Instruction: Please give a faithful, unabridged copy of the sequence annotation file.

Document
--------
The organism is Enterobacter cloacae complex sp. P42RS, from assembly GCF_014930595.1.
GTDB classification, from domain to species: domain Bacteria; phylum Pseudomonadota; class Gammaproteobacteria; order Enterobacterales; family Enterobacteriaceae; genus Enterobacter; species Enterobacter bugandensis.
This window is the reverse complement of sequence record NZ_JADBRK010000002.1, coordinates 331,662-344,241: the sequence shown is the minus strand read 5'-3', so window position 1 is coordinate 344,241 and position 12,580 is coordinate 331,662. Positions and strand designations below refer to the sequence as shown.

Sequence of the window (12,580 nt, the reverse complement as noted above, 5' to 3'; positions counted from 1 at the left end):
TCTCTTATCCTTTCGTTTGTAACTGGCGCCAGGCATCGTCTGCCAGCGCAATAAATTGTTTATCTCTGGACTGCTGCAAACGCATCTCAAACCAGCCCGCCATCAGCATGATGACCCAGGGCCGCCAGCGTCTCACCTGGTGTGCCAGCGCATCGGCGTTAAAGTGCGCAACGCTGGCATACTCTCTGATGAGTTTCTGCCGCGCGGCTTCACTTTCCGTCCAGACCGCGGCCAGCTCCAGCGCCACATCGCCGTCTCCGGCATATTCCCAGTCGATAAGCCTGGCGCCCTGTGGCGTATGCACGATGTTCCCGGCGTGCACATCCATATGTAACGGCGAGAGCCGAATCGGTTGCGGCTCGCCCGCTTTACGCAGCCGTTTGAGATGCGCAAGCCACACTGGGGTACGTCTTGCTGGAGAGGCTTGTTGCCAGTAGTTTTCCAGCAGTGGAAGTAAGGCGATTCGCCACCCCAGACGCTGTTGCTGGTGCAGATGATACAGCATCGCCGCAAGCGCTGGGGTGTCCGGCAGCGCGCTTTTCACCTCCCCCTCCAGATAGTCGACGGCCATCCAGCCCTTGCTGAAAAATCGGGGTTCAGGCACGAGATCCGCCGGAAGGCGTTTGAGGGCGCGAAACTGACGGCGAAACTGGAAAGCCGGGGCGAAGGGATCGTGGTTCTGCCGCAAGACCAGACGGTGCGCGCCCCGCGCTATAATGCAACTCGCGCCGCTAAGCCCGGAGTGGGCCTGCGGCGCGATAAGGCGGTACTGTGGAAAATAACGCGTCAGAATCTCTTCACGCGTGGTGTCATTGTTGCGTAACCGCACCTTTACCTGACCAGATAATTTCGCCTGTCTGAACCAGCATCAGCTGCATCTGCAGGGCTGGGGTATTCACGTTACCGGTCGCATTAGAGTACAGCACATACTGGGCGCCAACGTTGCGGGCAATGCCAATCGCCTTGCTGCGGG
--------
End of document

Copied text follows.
The organism is Enterobacter cloacae complex sp. P42RS, from assembly GCF_014930595.1.
GTDB classification, from domain to species: domain Bacteria; phylum Pseudomonadota; class Gammaproteobacteria; order Enterobacterales; family Enterobacteriaceae; genus Enterobacter; species Enterobacter bugandensis.
This window is the reverse complement of sequence record NZ_JADBRK010000002.1, coordinates 331,662-344,241: the sequence shown is the minus strand read 5'-3', so window position 1 is coordinate 344,241 and position 12,580 is coordinate 331,662. Positions and strand designations below refer to the sequence as shown.

Sequence of the window (12,580 nt, the reverse complement as noted above, 5' to 3'; positions counted from 1 at the left end):
TCTCTTATCCTTTCGTTTGTAACTGGCGCCAGGCATCGTCTGCCAGCGCAATAAATTGTTTATCTCTGGACTGCTGCAAACGCATCTCAAACCAGCCCGCCATCAGCATGATGACCCAGGGCCGCCAGCGTCTCACCTGGTGTGCCAGCGCATCGGCGTTAAAGTGCGCAACGCTGGCATACTCTCTGATGAGTTTCTGCCGCGCGGCTTCACTTTCCGTCCAGACCGCGGCCAGCTCCAGCGCCACATCGCCGTCTCCGGCATATTCCCAGTCGATAAGCCTGGCGCCCTGTGGCGTATGCACGATGTTCCCGGCGTGCACATCCATATGTAACGGCGAGAGCCGAATCGGTTGCGGCTCGCCCGCTTTACGCAGCCGTTTGAGATGCGCAAGCCACACTGGGGTACGTCTTGCTGGAGAGGCTTGTTGCCAGTAGTTTTCCAGCAGTGGAAGTAAGGCGATTCGCCACCCCAGACGCTGTTGCTGGTGCAGATGATACAGCATCGCCGCAAGCGCTGGGGTGTCCGGCAGCGCGCTTTTCACCTCCCCCTCCAGATAGTCGACGGCCATCCAGCCCTTGCTGAAAAATCGGGGTTCAGGCACGAGATCCGCCGGAAGGCGTTTGAGGGCGCGAAACTGACGGCGAAACTGGAAAGCCGGGGCGAAGGGATCGTGGTTCTGCCGCAAGACCAGACGGTGCGCGCCCCGCGCTATAATGCAACTCGCGCCGCTAAGCCCGGAGTGGGCCTGCGGCGCGATAAGGCGGTACTGTGGAAAATAACGCGTCAGAATCTCTTCACGCGTGGTGTCATTGTTGCGTAACCGCACCTTTACCTGACCAGATAATTTCGCCTGTCTGAACCAGCATCAGCTGCATCTGCAGGGCTGGGGTATTCACGTTACCGGTCGCATTAGAGTACAGCACATACTGGGCGCCAACGTTGCGGGCAATGCCAATCGCCTTGCTGCGGG